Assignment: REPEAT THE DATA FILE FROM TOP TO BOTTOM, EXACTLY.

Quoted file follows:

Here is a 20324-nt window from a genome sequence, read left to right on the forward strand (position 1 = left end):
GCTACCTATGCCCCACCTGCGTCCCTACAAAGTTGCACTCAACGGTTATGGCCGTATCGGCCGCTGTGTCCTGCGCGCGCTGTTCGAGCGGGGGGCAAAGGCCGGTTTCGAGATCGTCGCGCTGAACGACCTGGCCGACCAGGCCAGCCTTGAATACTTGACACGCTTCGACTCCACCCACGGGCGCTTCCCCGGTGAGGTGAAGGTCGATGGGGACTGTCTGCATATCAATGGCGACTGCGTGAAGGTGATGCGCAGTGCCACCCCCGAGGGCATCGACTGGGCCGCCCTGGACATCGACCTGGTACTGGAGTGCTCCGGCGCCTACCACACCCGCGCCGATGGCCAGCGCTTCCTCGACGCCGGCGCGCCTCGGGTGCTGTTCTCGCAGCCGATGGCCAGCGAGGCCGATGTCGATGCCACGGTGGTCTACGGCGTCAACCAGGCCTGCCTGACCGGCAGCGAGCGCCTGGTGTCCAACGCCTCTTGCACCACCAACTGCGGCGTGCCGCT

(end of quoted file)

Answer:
Here is a 20324-nt window from a genome sequence, read left to right on the forward strand (position 1 = left end):
GCTACCTATGCCCCACCTGCGTCCCTACAAAGTTGCACTCAACGGTTATGGCCGTATCGGCCGCTGTGTCCTGCGCGCGCTGTTCGAGCGGGGGGCAAAGGCCGGTTTCGAGATCGTCGCGCTGAACGACCTGGCCGACCAGGCCAGCCTTGAATACTTGACACGCTTCGACTCCACCCACGGGCGCTTCCCCGGTGAGGTGAAGGTCGATGGGGACTGTCTGCATATCAATGGCGACTGCGTGAAGGTGATGCGCAGTGCCACCCCCGAGGGCATCGACTGGGCCGCCCTGGACATCGACCTGGTACTGGAGTGCTCCGGCGCCTACCACACCCGCGCCGATGGCCAGCGCTTCCTCGACGCCGGCGCGCCTCGGGTGCTGTTCTCGCAGCCGATGGCCAGCGAGGCCGATGTCGATGCCACGGTGGTCTACGGCGTCAACCAGGCCTGCCTGACCGGCAGCGAGCGCCTGGTGTCCAACGCCTCTTGCACCACCAACTGCGGCGTGCCGCT